Retail news for all those either London-bound or living in the capital: haven for all things cartoony, Gosh! Comics, is moving to bigger premises after 25 years opposite the British Museum. It will relocate to a larger store at 1 Berwick Street in August.
If there is anything you think we should have seen please add it in the comments or write to us here.
July 1, 2011 3 Comments
June 30, 2011 No Comments
The Henley Royal Regatta is an essential event in the British social calendar and this year it also includes a quality cartoon show.
Pictures of genteel landscapes and nature studies jostle for position with slightly more than an eights worth of Regatta themed cartoons. Visitors will find a large boatload of terrific jokes punted into position in the hallowed Member’s Enclosure and all providing an irreverent take on a great British institution.
The exhibition, organised by the PCO, will run throughout the week of the Regatta from June 29th. If you are in the area, you may enjoy the work of Ken Pyne, Bill Stott, Clive Goddard, The Surreal McCoy, Royston Robertson, Noel Ford, Pete Dredge, Nathan Ariss, Rosie Brooks, John Roberts and William Rudling.
June 29, 2011 2 Comments
Following up, he considers whether it is possible to generate a universal caption that would work with all the cartoons featured in the magazine’s long-running caption contest, and asks readers to suggest their own. Mankoff analysed some of these in a subsequent blog.
Five postcards by prolific cartoonist and master of the double entendre, Donald McGill, have gone on sale for the first time since being banned on obscenity grounds 56 years ago. The cards have been reprinted and sold by the Donald McGill Postcard Museum on the Isle of Wight, and the Daily Mail has the full story here.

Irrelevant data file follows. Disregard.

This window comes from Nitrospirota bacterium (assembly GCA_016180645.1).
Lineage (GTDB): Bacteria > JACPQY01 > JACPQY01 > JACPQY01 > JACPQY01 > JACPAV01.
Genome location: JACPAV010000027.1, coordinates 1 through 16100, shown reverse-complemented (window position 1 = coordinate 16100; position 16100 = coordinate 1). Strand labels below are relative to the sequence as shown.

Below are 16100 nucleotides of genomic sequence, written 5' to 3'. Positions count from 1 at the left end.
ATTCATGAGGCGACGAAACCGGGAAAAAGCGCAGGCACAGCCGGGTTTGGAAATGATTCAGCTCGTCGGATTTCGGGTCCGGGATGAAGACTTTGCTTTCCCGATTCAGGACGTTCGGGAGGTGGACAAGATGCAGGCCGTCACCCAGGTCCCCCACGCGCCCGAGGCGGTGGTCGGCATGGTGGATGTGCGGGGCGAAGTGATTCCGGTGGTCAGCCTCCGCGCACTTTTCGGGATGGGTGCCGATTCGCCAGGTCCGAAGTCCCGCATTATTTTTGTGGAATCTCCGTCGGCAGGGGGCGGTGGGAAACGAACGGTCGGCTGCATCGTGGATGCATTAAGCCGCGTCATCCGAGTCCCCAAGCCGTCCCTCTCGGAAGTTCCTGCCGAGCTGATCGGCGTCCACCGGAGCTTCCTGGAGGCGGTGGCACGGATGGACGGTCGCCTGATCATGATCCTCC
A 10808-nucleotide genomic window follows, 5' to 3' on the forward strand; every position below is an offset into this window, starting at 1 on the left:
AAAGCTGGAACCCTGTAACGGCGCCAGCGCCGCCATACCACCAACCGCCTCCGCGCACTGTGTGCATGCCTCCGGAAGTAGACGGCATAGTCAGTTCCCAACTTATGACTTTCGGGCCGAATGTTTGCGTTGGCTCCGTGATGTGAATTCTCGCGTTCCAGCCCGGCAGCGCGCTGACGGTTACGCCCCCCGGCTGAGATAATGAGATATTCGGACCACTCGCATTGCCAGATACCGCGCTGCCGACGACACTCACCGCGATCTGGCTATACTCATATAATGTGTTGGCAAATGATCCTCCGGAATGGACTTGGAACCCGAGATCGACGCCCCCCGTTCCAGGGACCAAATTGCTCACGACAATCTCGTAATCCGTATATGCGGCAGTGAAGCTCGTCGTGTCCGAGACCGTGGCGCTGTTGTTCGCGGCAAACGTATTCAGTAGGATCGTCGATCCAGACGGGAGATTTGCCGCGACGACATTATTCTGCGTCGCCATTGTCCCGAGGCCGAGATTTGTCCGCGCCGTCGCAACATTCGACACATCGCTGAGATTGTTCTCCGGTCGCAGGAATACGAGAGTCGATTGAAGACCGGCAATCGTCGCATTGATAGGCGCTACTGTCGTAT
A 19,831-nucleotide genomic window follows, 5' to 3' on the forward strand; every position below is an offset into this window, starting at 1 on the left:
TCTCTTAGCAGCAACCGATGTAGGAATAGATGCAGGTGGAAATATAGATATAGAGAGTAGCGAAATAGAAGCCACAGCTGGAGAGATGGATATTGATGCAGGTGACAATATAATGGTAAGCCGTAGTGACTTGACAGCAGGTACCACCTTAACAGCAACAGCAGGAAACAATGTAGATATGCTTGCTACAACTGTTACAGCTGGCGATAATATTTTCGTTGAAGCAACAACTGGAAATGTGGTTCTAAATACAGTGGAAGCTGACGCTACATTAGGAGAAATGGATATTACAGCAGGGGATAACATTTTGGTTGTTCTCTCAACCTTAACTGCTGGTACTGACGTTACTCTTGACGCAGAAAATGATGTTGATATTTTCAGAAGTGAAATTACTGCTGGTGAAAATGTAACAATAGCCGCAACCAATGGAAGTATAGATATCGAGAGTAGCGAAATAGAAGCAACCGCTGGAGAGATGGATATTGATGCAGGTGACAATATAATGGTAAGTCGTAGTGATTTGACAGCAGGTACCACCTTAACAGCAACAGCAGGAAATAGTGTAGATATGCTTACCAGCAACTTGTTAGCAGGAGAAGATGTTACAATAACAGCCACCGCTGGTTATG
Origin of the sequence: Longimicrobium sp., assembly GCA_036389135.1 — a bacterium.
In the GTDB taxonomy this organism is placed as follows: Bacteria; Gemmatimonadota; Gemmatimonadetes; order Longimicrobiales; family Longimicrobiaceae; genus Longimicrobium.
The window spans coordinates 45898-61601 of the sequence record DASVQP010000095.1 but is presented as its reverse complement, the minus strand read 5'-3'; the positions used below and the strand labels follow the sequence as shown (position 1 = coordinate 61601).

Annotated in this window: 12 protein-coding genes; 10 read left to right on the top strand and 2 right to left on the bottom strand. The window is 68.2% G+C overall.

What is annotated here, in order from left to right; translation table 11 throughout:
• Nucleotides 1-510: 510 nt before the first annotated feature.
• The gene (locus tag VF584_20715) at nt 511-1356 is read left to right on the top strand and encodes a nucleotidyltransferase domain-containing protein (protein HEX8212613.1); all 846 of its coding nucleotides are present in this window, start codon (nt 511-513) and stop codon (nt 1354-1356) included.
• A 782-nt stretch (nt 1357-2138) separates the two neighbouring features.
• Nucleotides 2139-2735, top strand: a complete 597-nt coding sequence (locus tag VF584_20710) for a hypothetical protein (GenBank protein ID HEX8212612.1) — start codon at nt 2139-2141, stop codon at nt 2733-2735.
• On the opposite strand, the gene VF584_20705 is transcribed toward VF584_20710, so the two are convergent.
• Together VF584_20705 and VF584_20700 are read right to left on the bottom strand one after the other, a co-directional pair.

Two months on from the royal wedding, Pippa Middleton is still making headlines – this time in cartoon form. The Duchess of Cambridge’s sister stars in a tongue-in-cheek comic strip, one of several released as part of the marketing campaign for video game Infamous 2.
A New York Times blog entry by historian Adam Goodheart deconstructs a cartoon that ran in Harper’s Weekly at the start of the American Civil War, and which later proved prophetic. It should make interesting reading for enthusiasts of both history and cartoons.
Meanwhile, in Russia, a new cartoon strip depicting prime minister Vladimir Putin and president Dmitry Medvedev as superheroes foiling a Speed-style bomb plot has become an internet hit. Creator Sergei Kalenik says he created the Superputin strip to change people’s depressing views of Russia’s political scene. You can read the strip in English translation here.
June 24, 2011 No Comments
Golf’s man of the moment Rory McIlroy added a unique cartoon memory to his recent US Open victory. You can find the classic handover of artwork photograph in this story from The Sun.
Bloghorn hat tips PCO cartoonist Andy Davey.
June 23, 2011 1 Comment